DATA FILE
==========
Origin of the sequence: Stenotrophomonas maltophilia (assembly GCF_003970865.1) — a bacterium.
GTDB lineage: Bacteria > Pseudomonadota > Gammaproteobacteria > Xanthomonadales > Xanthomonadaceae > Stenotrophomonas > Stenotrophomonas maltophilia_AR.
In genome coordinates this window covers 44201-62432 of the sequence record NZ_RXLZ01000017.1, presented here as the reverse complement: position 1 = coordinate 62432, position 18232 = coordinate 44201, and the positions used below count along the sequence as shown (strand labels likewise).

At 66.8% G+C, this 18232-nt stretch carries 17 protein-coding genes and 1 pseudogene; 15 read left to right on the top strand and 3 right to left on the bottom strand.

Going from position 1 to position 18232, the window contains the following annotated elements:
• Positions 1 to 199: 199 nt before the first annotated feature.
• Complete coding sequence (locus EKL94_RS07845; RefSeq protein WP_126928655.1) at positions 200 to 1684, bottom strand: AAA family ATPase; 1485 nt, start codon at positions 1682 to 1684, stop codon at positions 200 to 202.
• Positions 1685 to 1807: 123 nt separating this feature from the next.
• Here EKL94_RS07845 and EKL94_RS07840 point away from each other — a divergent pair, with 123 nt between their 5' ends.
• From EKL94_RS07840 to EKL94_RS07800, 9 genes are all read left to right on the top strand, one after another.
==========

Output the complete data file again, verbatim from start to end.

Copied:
Origin of the sequence: Stenotrophomonas maltophilia (assembly GCF_003970865.1) — a bacterium.
GTDB lineage: Bacteria > Pseudomonadota > Gammaproteobacteria > Xanthomonadales > Xanthomonadaceae > Stenotrophomonas > Stenotrophomonas maltophilia_AR.
In genome coordinates this window covers 44201-62432 of the sequence record NZ_RXLZ01000017.1, presented here as the reverse complement: position 1 = coordinate 62432, position 18232 = coordinate 44201, and the positions used below count along the sequence as shown (strand labels likewise).

At 66.8% G+C, this 18232-nt stretch carries 17 protein-coding genes and 1 pseudogene; 15 read left to right on the top strand and 3 right to left on the bottom strand.

Going from position 1 to position 18232, the window contains the following annotated elements:
• Positions 1 to 199: 199 nt before the first annotated feature.
• Complete coding sequence (locus EKL94_RS07845; RefSeq protein WP_126928655.1) at positions 200 to 1684, bottom strand: AAA family ATPase; 1485 nt, start codon at positions 1682 to 1684, stop codon at positions 200 to 202.
• Positions 1685 to 1807: 123 nt separating this feature from the next.
• Here EKL94_RS07845 and EKL94_RS07840 point away from each other — a divergent pair, with 123 nt between their 5' ends.
• From EKL94_RS07840 to EKL94_RS07800, 9 genes are all read left to right on the top strand, one after another.